The following article was originally published in May of 2015 by Network World. As many of my older Network World articles are now broken (lost images, etc.) I am re-publishing this here, at The Lunduke Journal, to better preserve this work.
Linux is one of the most astoundingly… functional and utilitarian Operating Systems around when it comes to working from the command line. Need to perform a particular task? Odds are there is an application or script you can use to get it done. Right from the terminal. But, as they say in the good book, “All work and no play make Jack really bored or something.” So here is a collection of my favorite pointless, stupid, annoying or amusing things that you can do right in your Linux Terminal.
Give the terminal an attitude
Step 1) Type “sudo visudo”.
Step 2) At the bottom of the “Defaults” (near the top of the file) add, on a new line, “Defaults insults”.
Step 3) Save the file.
“What did I just do to my computer?” you may be asking yourself. Something wonderful. Now, whenever you issue a sudo command, and misstype your password, you computer will call you names. My favorite: “Listen, burrito brains, I don’t have time to listen to this trash.”
That screenshot you see? That’s what typing “apt-get moo” (on a Debian-based system) does. That’s it. Don’t go looking for this to do something fancy. It won’t. That, I kid you not, is it. But it’s one of the most commonly known little easter eggs on Linux. So I include it here, right near the beginning, so I won’t get 5,000 emails informing me about it.
A bit more entertaining, is aptitude’s take on “moo”. Type “aptitude moo” (on Ubuntu and the like) and you’ll be corrected about thinking “moo” would do anything. But you know better. Try the same command again, this time with an optional “-v” attribute. Don’t stop there. Add v’s, one at a time, until aptitude give you what you want.
Arch : Put Pac-Man in pacman
This is one just for the Arch-lovers out there. The defacto package manager, pacman, is pretty fantastic already. Let’s make it even better.
Step 1) Open “/etc/pacman.conf”.
Step 2) In the “# Misc options”, remove the “#” from in front of “Color”.
Step 3) Add “ILoveCandy”.
Now the progress for installing new packages, in pacman, will include a little tiny Pac-Man. Which should really just be the default anyway.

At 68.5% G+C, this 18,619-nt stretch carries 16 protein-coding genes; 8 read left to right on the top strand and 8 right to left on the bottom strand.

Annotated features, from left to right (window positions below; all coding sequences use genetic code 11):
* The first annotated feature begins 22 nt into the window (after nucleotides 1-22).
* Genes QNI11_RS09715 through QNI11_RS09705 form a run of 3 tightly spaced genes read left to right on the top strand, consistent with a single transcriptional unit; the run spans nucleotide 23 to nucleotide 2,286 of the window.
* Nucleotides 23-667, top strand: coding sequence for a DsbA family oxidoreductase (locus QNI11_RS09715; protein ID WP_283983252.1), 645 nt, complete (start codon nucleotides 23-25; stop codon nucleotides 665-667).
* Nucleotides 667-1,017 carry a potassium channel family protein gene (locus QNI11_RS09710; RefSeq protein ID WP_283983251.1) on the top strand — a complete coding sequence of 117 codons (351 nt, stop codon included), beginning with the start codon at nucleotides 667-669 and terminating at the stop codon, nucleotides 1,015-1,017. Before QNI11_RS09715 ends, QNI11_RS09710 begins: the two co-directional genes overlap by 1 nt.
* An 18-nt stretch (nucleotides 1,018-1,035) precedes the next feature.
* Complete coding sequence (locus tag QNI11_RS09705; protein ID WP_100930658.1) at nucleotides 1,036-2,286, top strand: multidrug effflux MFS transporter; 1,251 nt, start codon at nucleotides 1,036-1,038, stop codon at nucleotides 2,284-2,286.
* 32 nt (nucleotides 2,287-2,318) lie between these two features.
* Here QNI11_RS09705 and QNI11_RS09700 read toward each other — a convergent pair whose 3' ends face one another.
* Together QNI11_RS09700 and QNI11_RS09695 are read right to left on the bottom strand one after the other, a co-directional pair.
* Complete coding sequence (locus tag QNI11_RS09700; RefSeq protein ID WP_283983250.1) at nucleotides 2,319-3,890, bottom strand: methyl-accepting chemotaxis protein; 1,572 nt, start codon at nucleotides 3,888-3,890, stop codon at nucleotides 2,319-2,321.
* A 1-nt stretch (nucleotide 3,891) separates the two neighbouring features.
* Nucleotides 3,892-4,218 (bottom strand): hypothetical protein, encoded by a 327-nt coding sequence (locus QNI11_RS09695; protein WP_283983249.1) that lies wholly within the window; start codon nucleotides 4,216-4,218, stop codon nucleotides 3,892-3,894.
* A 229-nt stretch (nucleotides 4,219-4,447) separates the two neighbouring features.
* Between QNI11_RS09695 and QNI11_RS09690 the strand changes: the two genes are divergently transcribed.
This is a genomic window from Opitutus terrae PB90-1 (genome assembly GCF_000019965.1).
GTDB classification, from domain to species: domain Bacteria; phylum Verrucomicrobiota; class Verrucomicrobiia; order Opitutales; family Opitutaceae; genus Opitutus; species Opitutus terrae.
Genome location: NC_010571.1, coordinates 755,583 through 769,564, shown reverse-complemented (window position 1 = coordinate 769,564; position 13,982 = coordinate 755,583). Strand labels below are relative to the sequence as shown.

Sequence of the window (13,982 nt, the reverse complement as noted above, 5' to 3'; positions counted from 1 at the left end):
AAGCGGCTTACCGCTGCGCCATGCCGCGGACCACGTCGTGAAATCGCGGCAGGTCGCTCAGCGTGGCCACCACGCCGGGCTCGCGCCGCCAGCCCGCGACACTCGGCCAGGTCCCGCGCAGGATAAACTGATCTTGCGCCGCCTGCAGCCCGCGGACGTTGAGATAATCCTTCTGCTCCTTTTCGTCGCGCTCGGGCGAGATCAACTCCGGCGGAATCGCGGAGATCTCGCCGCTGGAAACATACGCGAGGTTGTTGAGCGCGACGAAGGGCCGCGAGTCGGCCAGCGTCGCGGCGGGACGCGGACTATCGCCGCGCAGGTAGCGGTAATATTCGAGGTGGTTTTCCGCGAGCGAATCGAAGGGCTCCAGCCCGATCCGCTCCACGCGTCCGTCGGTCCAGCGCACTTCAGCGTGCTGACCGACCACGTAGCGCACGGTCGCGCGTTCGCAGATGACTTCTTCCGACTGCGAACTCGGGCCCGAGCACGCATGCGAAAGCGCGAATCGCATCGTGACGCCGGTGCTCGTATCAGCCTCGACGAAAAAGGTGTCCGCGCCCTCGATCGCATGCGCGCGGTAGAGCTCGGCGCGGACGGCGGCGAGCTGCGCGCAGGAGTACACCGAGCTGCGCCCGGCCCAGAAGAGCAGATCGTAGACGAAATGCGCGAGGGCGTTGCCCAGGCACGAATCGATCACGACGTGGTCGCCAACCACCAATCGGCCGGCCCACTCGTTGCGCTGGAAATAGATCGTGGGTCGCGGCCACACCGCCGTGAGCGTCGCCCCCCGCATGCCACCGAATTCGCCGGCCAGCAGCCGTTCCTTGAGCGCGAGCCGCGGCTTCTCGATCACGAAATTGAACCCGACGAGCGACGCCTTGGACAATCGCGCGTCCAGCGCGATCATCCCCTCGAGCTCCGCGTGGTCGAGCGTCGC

Making aptitude moo is neat, I guess, but you really can’t use it for much. Enter “cowsay”. It does what you think. You make a cow say things. Anything you like. And it’s not even limited to cows. Calvin, Beavis and the Ghostbusters logo are all available in full ASCII art glory – type “cowsay -l” for a full list of what’s available in this, LInux’s most powerful tool. Remember that, like most great terminal applications, you can pipe the output from other applications straight into cowsay (ala “fortune | cowsay”).
Become an 3l33t h@x0r
Typing “nmap” isn’t something one typically needs to do, on a day to day basis. But, when one does need to “whip out the nmap”, one wants to look as l33t as humanly possible. Add a “-oS” to any nmap command (such as “nmap -oS - google.com”). Bam. You’re now in what is officially known as “Script Kiddie Mode”. Angelina Jolie and Keanu Reeves would be proud.
Getting all Discordian
If you’ve ever been sitting around, thinking, “Hey! I want today’s date to be written in an essentially useless, but whimsical, way” … try typing “ddate”. Results like “Today is Setting Orange, the 72nd day of Discord in the YOLD 3181” can really spice up your server logs.
Note: Technically this is a real thing called the Discordian Calendar used (in theory) by the followers of Discordianism. Which means I probably offended somebody. Or maybe not. I’m not really sure. Either way, ddate is a handy tool in any office.
I See Colors Everywhere!
Tired of boring old text? Looking to spruce things up and show the world your true style? lolcat. Install it. Use it. Everywhere. It takes any text input and turns it into a rainbow of wonder and enchantment. Piping text into lolcat (ala “fortune | lolcat”) is sure to liven up any party.
The Steam Locomotive
Animated ASCII art steam locomotive in your terminal. You want this. You need this.
Install and run “sl”. Use “sl -l” for a tiny version. Or, if you want to really spend some time on this, “sl-h”. This is the full train, including passenger cars.
Reverse any text
Pipe the output of any text into “rev” and it will reverse the text. “fortune | rev” gives you a fortune. In reverse. Which is, as odd as it may seem, not a misfortune.
The matrix is still cool, right?
Want your terminal to do that scrolling text, l33t, Matrix-y thing? “cmatrix” is your friend. You can even have it output different colors, which is snazy. Learn how by typing “man cmatrix”. Or, better yet, “man cmatrix | lolcat”. Which, really, is the most pointless – but wonderful – thing you do in the Linux Terminal.
So I leave you there.
The articles here at the Lunduke Journal are often also available as a Video episode and Audio Podcast.
Ways to read the articles: RSS Article Feed.
The Lunduke Journal wouldn't be possible without the support of Linode. Linod provides some of the awesomest Linux server hosting in the world – sign up using this link to get $20 hosting credit. Which ain't too shabby.
Ways to support The Lunduke Journal: